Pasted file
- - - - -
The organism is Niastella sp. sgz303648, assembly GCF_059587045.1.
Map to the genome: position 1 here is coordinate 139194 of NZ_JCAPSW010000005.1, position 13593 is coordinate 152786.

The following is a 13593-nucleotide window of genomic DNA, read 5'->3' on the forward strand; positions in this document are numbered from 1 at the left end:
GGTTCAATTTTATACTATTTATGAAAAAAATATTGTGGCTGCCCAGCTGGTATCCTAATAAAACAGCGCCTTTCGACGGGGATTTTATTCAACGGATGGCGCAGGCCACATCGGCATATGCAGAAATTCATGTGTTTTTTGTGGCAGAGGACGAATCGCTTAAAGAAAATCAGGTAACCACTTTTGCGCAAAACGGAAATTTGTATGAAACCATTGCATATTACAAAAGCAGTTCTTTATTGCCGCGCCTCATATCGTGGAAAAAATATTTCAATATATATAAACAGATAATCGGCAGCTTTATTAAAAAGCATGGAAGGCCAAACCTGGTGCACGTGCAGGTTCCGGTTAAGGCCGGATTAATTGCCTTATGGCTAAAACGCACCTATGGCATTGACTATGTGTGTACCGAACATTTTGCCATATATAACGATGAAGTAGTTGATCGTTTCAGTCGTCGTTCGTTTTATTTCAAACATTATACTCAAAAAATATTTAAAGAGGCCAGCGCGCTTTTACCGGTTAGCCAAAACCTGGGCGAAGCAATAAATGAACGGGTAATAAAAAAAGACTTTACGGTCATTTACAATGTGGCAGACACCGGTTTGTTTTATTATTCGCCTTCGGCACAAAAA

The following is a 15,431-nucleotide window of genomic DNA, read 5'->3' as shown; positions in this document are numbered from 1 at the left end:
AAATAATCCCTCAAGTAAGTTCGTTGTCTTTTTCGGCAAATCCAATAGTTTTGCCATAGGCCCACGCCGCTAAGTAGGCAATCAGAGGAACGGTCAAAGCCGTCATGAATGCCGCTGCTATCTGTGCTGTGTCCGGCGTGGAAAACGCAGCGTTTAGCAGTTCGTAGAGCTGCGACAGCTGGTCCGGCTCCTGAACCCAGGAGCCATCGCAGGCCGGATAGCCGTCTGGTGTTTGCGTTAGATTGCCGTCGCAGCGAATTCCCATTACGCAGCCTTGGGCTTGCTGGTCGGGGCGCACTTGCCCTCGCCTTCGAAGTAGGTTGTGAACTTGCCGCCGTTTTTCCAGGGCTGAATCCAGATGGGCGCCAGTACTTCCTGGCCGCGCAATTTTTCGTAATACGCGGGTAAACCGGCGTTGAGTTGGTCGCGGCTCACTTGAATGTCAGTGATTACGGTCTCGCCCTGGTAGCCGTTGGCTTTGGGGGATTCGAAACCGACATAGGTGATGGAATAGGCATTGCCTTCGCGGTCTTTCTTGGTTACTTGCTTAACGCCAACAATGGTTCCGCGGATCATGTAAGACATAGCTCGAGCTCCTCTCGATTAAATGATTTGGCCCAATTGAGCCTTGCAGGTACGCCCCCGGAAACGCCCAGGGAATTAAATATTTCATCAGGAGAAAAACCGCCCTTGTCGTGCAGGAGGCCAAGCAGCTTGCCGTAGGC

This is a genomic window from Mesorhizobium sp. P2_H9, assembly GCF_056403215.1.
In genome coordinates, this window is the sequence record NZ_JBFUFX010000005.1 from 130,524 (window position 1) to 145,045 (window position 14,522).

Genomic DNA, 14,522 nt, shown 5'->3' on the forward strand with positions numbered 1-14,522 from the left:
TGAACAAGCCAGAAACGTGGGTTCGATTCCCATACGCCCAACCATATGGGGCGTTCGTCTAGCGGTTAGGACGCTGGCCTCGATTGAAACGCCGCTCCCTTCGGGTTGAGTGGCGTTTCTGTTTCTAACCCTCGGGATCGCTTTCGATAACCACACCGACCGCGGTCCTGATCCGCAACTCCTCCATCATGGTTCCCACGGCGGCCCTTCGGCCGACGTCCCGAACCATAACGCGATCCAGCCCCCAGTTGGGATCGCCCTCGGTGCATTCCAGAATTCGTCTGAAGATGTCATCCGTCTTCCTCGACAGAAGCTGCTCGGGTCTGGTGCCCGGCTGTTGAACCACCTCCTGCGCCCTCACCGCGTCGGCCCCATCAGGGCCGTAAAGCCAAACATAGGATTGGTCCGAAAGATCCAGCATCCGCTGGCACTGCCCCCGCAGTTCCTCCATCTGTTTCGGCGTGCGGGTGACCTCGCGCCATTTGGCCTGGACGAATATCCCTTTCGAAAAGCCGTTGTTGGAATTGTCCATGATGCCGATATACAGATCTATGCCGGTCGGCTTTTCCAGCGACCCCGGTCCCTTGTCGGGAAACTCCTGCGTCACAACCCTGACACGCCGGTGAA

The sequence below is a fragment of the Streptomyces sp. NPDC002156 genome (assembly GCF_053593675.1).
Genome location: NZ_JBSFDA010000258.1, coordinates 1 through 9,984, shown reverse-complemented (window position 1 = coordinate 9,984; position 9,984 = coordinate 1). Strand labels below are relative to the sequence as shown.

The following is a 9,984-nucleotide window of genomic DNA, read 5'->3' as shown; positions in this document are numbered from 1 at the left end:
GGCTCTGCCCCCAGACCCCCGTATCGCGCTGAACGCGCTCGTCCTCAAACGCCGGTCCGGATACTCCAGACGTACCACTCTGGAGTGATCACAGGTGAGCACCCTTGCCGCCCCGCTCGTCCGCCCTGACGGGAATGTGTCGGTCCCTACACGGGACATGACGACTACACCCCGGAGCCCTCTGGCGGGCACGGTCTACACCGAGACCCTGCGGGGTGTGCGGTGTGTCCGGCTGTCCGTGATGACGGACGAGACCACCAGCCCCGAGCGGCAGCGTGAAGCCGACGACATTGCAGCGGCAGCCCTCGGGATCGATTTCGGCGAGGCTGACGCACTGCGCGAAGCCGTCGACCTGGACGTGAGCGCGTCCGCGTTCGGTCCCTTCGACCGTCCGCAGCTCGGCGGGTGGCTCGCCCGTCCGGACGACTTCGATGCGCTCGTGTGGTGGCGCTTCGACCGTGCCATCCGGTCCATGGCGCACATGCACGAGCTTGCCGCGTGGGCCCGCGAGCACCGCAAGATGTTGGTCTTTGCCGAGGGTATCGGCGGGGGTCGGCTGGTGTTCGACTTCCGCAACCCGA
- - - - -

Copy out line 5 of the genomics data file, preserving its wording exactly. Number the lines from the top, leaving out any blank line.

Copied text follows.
The following is a 15,431-nucleotide window of genomic DNA, read 5'->3' as shown; positions in this document are numbered from 1 at the left end: